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Provost Emeritus Spotlight: Stanley McKenzie

Stanley McKenzie

Stanley McKenzie, provost emeritus and retired professor of literature, has pledged $300,000 to the College of Liberal Arts. The gift is expected to contribute to the improvement of the college in two key areas: the Stanley McKenzie Salon Endowed Fund and the Stan McKenzie Commons.

The generous donation is just the latest contribution that McKenzie has made to RIT and COLA, starting with his arrival at the institute in 1967 as a member of the English department. At the time, RIT was still located in downtown Rochester and enrollment was under 10,000 students.

While much has changed since his first days at RIT, McKenzie's generosity has not. McKenzie held various different positions during his time at RIT, including stints as the provost and vice president of academic affairs, the director of judicial affairs, assistant to the provost and the acting dean of COLA.

Except for a 10-year span during his tenure as provost, McKenzie taught in COLA regardless of the various positions that he held. This strong connection was a major reason that McKenzie was glad to support the improvements to the college.

"My closest friends and colleagues were largely from [COLA]," said McKenzie in an email interview. "There was never a time when I did not consider myself first and foremost a faculty member of that college."

McKenzie had already made arrangements to donate the remaining balance of his RIT Pension Plan once he passed to the RIT general scholarship fund. When Dean Winebrake approached McKenzie with a proposal for improvements to the faculty commons and to endow a lecture series, the timing was right to make the donation.

Being able to sponsor the endowed fund and commons have been ways for him to be involved in improving the college earlier.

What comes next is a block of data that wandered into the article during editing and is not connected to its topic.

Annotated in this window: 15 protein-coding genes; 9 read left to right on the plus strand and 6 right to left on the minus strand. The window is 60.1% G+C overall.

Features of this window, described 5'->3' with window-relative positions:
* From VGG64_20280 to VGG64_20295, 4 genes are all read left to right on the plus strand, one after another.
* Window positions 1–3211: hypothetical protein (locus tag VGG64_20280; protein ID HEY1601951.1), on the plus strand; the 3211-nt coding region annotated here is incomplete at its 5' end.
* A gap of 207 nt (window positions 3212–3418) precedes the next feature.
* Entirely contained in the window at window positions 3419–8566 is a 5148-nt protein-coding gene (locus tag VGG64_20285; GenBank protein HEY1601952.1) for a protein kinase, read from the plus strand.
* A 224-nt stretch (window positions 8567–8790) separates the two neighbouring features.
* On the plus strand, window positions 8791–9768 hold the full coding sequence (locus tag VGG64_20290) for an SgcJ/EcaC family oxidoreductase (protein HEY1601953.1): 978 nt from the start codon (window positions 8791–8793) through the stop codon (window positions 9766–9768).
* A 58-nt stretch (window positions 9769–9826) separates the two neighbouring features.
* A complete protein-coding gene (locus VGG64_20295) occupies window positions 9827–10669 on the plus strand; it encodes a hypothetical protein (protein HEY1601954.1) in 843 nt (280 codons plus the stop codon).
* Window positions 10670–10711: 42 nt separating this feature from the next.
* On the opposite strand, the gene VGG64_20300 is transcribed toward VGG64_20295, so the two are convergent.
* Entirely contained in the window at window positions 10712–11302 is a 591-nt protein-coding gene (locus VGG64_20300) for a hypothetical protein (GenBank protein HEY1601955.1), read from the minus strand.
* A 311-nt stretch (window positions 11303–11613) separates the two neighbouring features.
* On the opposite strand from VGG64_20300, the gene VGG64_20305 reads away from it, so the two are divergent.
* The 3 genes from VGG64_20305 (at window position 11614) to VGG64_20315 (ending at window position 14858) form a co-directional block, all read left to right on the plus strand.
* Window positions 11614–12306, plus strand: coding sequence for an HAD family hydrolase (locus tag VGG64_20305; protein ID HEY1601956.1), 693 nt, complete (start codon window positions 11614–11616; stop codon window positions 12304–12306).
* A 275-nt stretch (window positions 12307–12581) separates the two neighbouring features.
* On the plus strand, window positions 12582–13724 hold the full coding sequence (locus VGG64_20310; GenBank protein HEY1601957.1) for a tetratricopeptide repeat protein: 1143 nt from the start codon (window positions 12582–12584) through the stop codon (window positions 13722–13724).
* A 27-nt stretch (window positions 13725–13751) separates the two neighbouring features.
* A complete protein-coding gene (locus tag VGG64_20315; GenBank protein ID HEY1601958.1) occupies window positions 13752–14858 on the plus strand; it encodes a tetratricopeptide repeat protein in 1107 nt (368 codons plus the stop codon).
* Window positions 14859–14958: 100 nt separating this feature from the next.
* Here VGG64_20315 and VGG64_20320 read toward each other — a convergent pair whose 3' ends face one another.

"I decided that it would indeed be neat to make an additional gift that would bear my name where I would be able to see the benefits of it during my lifetime," said McKenzie.

The Stanley McKenzie Endowed Fund will serve a number of functions for the COLA community: allowing students, faculty and staff to discuss current research and events, bring speakers to campus. and help with event marketing.

The endowed fund bears the ‘salon' moniker from a McKenzie tradition that began back in 1985. He would host faculty and staff from throughout the college at his home where they would discuss the events of interest at RIT and the greater world each Friday night. The Stanley McKenzie Salon Endowed Fund will open these discussions up to students as well and will provide for similar hospitality in the faculty commons of Liberal Arts Hall for the events which McKenzie had provided during his time at RIT.

The commons that will bear McKenzie's name will include renovations to the entrances of the Liberal Arts building while improving the equipment, technology and hospitality services of the college for the benefit of faculty, students and staff.

While McKenzie hasn't seen plans for any of the improvements to the college, he's excited for the results.

"I haven't seen any concept drawings yet, and I will admit that I am curious as to how the Commons will be integrated into the entry ways in building 06," said McKenzie. "I have tremendous confidence in the RIT architects and of course in [Dean] Winebrake's good sense as he approves the plans."

McKenzie's tremendous commitment to RIT is especially striking when one considers that his career here almost didn't happen. Having completed his undergrad degree at Massachusetts Institute of Technology in Science and Humanities, McKenzie came to the University of Rochester to complete his Masters and Ph.D. in English Literature.

As his time at University of Rochester was coming to an end, a fortuitous lunch with a friend's family first made him aware of RIT and two openings in the English department.

"I had never heard of RIT, but I did apply and was accepted," said McKenzie. "I fully intended to leave after I finished my dissertation in 2-3 years and try to land a teaching position at some nationally ranked ‘publish-or-perish' university."

McKenzie, of course, would begin his long tenure with RIT with that decision, to the benefit of the institute and COLA. Even in retirement, McKenzie continues giving back; he'll be teaching a course in the works of J.R.R. Tolkien this summer.

McKenzie, who now lives in Arizona, uses his time to catch up on the works of great writers that he hasn't previously read. He also continues to travel; last year he was in Alaska, Washington and Oregon.